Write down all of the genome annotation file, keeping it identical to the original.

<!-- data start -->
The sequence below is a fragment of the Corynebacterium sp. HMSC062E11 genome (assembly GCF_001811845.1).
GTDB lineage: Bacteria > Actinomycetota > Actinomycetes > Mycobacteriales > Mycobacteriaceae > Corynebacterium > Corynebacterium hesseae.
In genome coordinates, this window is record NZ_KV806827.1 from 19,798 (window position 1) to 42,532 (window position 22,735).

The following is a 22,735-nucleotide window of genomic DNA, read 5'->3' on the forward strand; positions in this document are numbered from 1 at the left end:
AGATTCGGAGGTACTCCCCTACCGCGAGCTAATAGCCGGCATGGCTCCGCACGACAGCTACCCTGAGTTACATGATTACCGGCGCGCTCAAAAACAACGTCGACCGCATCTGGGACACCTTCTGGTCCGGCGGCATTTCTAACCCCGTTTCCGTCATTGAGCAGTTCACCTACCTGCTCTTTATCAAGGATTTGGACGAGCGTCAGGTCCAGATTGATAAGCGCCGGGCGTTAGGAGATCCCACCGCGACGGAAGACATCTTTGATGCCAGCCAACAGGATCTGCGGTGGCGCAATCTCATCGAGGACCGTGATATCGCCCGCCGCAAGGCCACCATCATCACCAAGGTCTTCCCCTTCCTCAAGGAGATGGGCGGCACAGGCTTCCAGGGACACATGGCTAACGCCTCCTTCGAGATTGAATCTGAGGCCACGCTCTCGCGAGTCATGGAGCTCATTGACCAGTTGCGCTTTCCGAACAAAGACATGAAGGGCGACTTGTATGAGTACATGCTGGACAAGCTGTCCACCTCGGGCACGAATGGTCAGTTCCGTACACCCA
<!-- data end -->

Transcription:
The sequence below is a fragment of the Corynebacterium sp. HMSC062E11 genome (assembly GCF_001811845.1).
GTDB lineage: Bacteria > Actinomycetota > Actinomycetes > Mycobacteriales > Mycobacteriaceae > Corynebacterium > Corynebacterium hesseae.
In genome coordinates, this window is record NZ_KV806827.1 from 19,798 (window position 1) to 42,532 (window position 22,735).

The following is a 22,735-nucleotide window of genomic DNA, read 5'->3' on the forward strand; positions in this document are numbered from 1 at the left end:
AGATTCGGAGGTACTCCCCTACCGCGAGCTAATAGCCGGCATGGCTCCGCACGACAGCTACCCTGAGTTACATGATTACCGGCGCGCTCAAAAACAACGTCGACCGCATCTGGGACACCTTCTGGTCCGGCGGCATTTCTAACCCCGTTTCCGTCATTGAGCAGTTCACCTACCTGCTCTTTATCAAGGATTTGGACGAGCGTCAGGTCCAGATTGATAAGCGCCGGGCGTTAGGAGATCCCACCGCGACGGAAGACATCTTTGATGCCAGCCAACAGGATCTGCGGTGGCGCAATCTCATCGAGGACCGTGATATCGCCCGCCGCAAGGCCACCATCATCACCAAGGTCTTCCCCTTCCTCAAGGAGATGGGCGGCACAGGCTTCCAGGGACACATGGCTAACGCCTCCTTCGAGATTGAATCTGAGGCCACGCTCTCGCGAGTCATGGAGCTCATTGACCAGTTGCGCTTTCCGAACAAAGACATGAAGGGCGACTTGTATGAGTACATGCTGGACAAGCTGTCCACCTCGGGCACGAATGGTCAGTTCCGTACACCCA